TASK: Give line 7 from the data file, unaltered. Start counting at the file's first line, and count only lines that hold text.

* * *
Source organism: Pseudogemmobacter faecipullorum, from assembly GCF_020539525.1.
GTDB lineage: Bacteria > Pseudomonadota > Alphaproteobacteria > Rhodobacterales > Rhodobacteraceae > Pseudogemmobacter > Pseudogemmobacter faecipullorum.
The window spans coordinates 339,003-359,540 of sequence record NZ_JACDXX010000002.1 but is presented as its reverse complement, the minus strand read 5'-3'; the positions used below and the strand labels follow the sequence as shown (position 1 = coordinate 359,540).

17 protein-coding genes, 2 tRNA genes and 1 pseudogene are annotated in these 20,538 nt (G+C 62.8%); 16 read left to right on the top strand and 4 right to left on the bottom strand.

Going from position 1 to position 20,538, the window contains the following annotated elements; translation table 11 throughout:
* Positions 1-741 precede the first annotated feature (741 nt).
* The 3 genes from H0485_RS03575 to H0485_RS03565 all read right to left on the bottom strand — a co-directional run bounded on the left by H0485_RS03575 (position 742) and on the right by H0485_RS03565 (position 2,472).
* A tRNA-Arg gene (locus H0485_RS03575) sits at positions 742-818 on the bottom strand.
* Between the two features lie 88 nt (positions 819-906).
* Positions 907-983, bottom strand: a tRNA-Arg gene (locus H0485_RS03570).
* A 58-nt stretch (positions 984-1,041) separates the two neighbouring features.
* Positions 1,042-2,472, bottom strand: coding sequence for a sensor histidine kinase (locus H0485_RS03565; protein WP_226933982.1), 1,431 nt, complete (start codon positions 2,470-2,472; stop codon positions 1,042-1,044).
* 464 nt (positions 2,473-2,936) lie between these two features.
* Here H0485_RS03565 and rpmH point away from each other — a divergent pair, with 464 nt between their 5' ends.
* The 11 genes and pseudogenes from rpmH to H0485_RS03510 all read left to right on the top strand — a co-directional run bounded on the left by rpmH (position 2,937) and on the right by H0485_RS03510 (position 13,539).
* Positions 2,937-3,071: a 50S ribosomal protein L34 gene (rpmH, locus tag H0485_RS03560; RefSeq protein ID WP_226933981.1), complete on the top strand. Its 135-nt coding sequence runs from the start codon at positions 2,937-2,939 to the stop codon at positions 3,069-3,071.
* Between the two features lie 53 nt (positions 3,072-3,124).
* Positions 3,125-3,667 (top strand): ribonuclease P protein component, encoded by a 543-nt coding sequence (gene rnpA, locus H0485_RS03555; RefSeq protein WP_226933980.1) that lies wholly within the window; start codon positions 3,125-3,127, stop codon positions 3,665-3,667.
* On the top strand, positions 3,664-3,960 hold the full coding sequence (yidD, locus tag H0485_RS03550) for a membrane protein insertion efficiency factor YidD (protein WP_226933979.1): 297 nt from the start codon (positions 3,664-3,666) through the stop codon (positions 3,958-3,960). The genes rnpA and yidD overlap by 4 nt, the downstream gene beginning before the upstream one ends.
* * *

* The 3 genes from H0485_RS03575 to H0485_RS03565 all read right to left on the bottom strand — a co-directional run bounded on the left by H0485_RS03575 (position 742) and on the right by H0485_RS03565 (position 2,472).